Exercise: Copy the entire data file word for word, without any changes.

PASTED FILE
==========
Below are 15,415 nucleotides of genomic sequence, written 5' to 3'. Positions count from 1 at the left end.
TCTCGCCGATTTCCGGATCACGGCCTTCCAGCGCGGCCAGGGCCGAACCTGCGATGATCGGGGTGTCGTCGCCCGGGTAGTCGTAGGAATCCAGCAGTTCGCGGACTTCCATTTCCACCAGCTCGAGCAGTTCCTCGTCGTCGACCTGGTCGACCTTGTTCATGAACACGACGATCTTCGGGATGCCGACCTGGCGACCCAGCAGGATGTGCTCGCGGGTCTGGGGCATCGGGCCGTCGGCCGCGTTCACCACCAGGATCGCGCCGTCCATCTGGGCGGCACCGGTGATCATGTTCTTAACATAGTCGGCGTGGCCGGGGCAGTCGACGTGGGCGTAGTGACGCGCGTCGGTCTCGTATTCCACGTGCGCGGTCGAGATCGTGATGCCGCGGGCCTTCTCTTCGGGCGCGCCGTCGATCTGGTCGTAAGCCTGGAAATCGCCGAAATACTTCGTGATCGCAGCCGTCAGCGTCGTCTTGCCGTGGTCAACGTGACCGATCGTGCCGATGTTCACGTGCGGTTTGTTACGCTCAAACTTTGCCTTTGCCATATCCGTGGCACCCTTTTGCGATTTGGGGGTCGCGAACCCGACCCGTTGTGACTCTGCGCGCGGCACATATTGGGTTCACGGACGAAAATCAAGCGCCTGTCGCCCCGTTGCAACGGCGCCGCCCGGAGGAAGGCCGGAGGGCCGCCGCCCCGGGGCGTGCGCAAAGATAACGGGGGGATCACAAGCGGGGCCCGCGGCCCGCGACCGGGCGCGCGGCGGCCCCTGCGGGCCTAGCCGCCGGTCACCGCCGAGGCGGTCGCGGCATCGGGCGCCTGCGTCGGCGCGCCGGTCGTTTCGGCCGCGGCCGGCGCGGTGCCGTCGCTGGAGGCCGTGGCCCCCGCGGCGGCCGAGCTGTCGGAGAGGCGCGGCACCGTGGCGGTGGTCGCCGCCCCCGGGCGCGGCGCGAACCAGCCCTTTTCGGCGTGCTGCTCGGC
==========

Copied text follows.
Below are 15,415 nucleotides of genomic sequence, written 5' to 3'. Positions count from 1 at the left end.
TCTCGCCGATTTCCGGATCACGGCCTTCCAGCGCGGCCAGGGCCGAACCTGCGATGATCGGGGTGTCGTCGCCCGGGTAGTCGTAGGAATCCAGCAGTTCGCGGACTTCCATTTCCACCAGCTCGAGCAGTTCCTCGTCGTCGACCTGGTCGACCTTGTTCATGAACACGACGATCTTCGGGATGCCGACCTGGCGACCCAGCAGGATGTGCTCGCGGGTCTGGGGCATCGGGCCGTCGGCCGCGTTCACCACCAGGATCGCGCCGTCCATCTGGGCGGCACCGGTGATCATGTTCTTAACATAGTCGGCGTGGCCGGGGCAGTCGACGTGGGCGTAGTGACGCGCGTCGGTCTCGTATTCCACGTGCGCGGTCGAGATCGTGATGCCGCGGGCCTTCTCTTCGGGCGCGCCGTCGATCTGGTCGTAAGCCTGGAAATCGCCGAAATACTTCGTGATCGCAGCCGTCAGCGTCGTCTTGCCGTGGTCAACGTGACCGATCGTGCCGATGTTCACGTGCGGTTTGTTACGCTCAAACTTTGCCTTTGCCATATCCGTGGCACCCTTTTGCGATTTGGGGGTCGCGAACCCGACCCGTTGTGACTCTGCGCGCGGCACATATTGGGTTCACGGACGAAAATCAAGCGCCTGTCGCCCCGTTGCAACGGCGCCGCCCGGAGGAAGGCCGGAGGGCCGCCGCCCCGGGGCGTGCGCAAAGATAACGGGGGGATCACAAGCGGGGCCCGCGGCCCGCGACCGGGCGCGCGGCGGCCCCTGCGGGCCTAGCCGCCGGTCACCGCCGAGGCGGTCGCGGCATCGGGCGCCTGCGTCGGCGCGCCGGTCGTTTCGGCCGCGGCCGGCGCGGTGCCGTCGCTGGAGGCCGTGGCCCCCGCGGCGGCCGAGCTGTCGGAGAGGCGCGGCACCGTGGCGGTGGTCGCCGCCCCCGGGCGCGGCGCGAACCAGCCCTTTTCGGCGTGCTGCTCGGC